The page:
WHAT ARE GANGLION CYSTS?

Ganglion cysts are very common lumps within the hand and wrist that occur adjacent to joints or tendons. The most common locations are the top of the wrist (see Figure 1), the palm side of the wrist, the base of the finger on the palm side (Figure 2), and the top of the end joint of the finger (see Figure 3). The ganglion cyst often resembles a water balloon on a stalk (see Figure 1), and is filled with clear fluid or gel. The cause of these cysts is unknown although they may form in the presence of joint or tendon irritation or mechanical changes. They occur in patients of all ages.

These cysts may change in size or even disappear completely, and they may or may not be painful. These cysts are not cancerous and will not spread to other areas. 

 Figure 1: A common location to have a ganglion cyst is on the back of the wrist.

Figure 1: A common location to have a ganglion cyst is on the back of the wrist.

 Figure 2: A ganglion cyst arising from the palmar side (volar aspect) of the wrist.

Figure 2: A ganglion cyst arising from the palmar side (volar aspect) of the wrist.

 Figure 3: A mucous cyst is a ganglion cyst that arises from the small joints of the finger.

Figure 3: A mucous cyst is a ganglion cyst that arises from the small joints of the finger.

EVALUATION AND DIAGNOSIS

The diagnosis is usually based on the location of the lump and its appearance. They are usually oval or round and may be soft or very firm. Cysts at the base of the finger on the palm side are typically very firm, pea sized nodules that are tender to applied pressure, such as when gripping. Light will often pass through these lumps, (transillumination with a torchlight) and this can assist in the diagnosis. X-rays may be performed in order to investigate problems in adjacent joints. Cysts at the end joint of the finger (Figure 3) often result from an arthritic bone spur in the underlying joint. Ves may also be injured when the wrist is broken and these injuries will need to be treated in addition to the fracture.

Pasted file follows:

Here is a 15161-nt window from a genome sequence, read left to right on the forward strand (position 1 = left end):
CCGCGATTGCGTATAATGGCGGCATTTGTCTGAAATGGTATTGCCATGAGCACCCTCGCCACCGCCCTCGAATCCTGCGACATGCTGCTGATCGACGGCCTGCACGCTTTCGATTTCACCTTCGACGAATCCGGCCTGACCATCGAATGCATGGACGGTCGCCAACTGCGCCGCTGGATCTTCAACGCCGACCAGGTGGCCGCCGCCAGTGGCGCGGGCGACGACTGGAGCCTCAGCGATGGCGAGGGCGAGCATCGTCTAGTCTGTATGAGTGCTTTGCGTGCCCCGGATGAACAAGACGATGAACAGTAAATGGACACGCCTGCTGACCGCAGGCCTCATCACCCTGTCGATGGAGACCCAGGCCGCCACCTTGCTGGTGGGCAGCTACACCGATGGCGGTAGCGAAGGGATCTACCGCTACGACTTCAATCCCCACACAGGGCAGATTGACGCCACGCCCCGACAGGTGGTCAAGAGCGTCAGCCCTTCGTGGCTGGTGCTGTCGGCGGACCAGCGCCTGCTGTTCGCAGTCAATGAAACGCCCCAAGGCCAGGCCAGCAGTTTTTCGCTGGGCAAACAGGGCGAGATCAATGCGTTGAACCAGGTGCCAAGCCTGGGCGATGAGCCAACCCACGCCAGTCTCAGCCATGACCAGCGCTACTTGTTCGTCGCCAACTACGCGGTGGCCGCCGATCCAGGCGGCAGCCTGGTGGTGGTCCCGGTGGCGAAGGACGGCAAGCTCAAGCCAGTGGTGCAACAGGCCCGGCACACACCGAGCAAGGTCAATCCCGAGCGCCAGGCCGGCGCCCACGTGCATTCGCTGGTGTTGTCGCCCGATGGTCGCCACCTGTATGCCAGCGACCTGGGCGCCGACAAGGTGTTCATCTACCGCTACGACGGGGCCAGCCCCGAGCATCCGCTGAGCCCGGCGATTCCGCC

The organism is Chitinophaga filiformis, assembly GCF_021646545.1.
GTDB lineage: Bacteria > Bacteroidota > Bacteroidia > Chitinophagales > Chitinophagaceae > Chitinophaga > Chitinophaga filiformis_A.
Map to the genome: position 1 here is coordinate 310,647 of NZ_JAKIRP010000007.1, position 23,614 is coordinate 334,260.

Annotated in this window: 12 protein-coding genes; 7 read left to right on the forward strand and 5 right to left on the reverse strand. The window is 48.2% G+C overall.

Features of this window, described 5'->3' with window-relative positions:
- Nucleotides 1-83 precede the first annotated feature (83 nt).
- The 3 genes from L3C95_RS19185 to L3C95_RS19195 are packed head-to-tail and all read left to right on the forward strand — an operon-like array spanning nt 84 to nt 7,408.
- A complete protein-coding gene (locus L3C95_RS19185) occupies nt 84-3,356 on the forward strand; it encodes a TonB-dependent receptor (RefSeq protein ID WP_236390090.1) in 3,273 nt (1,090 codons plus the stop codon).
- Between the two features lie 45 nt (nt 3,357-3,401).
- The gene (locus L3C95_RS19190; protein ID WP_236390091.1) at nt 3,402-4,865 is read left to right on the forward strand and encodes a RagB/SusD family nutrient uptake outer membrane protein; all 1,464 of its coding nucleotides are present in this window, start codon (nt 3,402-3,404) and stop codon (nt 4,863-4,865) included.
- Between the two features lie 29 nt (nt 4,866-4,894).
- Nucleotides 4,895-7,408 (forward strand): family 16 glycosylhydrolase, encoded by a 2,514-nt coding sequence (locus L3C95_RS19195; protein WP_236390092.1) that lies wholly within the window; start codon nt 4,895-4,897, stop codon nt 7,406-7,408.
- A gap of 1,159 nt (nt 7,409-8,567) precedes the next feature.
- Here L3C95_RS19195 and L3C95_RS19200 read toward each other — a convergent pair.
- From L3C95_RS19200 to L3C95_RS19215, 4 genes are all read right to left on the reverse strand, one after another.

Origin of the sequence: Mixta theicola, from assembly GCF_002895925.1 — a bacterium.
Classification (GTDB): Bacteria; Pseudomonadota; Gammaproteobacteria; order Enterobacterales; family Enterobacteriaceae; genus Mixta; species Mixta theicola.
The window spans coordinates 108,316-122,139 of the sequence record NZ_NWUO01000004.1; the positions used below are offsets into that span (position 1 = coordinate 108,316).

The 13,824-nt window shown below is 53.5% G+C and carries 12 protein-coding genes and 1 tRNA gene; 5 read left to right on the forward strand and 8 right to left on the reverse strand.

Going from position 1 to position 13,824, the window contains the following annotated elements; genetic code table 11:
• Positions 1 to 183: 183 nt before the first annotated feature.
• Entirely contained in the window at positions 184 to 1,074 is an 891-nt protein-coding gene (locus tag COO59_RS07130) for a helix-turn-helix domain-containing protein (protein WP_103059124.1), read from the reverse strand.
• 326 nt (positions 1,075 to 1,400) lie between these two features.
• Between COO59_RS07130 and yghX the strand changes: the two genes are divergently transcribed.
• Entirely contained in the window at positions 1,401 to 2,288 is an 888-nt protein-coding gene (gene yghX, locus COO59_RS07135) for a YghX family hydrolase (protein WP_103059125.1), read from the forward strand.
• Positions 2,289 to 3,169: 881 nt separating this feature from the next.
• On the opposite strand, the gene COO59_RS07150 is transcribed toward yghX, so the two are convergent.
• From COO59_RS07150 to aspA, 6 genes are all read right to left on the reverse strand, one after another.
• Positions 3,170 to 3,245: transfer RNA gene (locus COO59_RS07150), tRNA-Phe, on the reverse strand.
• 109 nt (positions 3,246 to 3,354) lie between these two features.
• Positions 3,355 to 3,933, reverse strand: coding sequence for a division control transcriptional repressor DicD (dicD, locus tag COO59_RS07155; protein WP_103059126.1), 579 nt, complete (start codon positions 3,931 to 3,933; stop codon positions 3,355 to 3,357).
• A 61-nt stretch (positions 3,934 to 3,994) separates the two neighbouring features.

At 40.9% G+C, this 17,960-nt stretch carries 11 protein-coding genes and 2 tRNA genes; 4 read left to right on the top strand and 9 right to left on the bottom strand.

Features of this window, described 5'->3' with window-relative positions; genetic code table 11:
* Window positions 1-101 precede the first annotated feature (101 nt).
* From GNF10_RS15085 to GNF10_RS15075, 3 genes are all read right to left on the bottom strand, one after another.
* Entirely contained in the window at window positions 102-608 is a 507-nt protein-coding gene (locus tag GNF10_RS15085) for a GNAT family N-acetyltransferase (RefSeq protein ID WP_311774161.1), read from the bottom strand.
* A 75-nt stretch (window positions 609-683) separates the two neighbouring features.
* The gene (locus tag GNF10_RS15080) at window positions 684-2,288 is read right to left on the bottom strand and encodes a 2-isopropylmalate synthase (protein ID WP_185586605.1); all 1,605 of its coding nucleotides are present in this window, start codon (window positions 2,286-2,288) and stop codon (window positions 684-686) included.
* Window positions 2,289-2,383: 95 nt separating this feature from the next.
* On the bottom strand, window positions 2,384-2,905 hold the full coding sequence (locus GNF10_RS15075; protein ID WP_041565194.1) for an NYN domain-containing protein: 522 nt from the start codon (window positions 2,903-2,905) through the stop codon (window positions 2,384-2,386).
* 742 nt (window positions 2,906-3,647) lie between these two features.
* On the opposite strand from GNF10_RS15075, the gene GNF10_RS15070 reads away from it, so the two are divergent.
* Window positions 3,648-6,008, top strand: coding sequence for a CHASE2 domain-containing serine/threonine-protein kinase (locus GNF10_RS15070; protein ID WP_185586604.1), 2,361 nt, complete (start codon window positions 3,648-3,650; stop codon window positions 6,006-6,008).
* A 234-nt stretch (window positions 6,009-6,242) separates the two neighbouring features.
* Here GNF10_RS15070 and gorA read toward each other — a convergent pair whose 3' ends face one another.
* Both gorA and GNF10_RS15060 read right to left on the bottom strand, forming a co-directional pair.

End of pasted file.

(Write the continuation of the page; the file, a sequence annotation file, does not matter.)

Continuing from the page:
TREATMENT OPTIONS

Treatment can often be non-surgical and simple observation is all that is needed in many cases, especially if they are painless. Up to 50 percent of wrist ganglions may disappear spontaneously.

If the cyst becomes painful, limits activity, or is otherwise unacceptable, several treatment options are available. The use of splints and anti-inflammatory medication can be prescribed in order to decrease pain associated with activities. A needle aspiration can be performed to remove the fluid from the cyst and decompress it.

Surgery to remove the ganglion is recommended when the ganglion is painful or when it interferes with movements. It is also necessary if the ganglion compresses nerves in the wrist, causing numbness or weakness in the hand. This can be done through a short open incision or using an arthroscopic technique (key-hole surgery).

For a brief description of other lumps or tumours that commonly occur in the hand and wrist, read more in our website on on Hand Tumours page.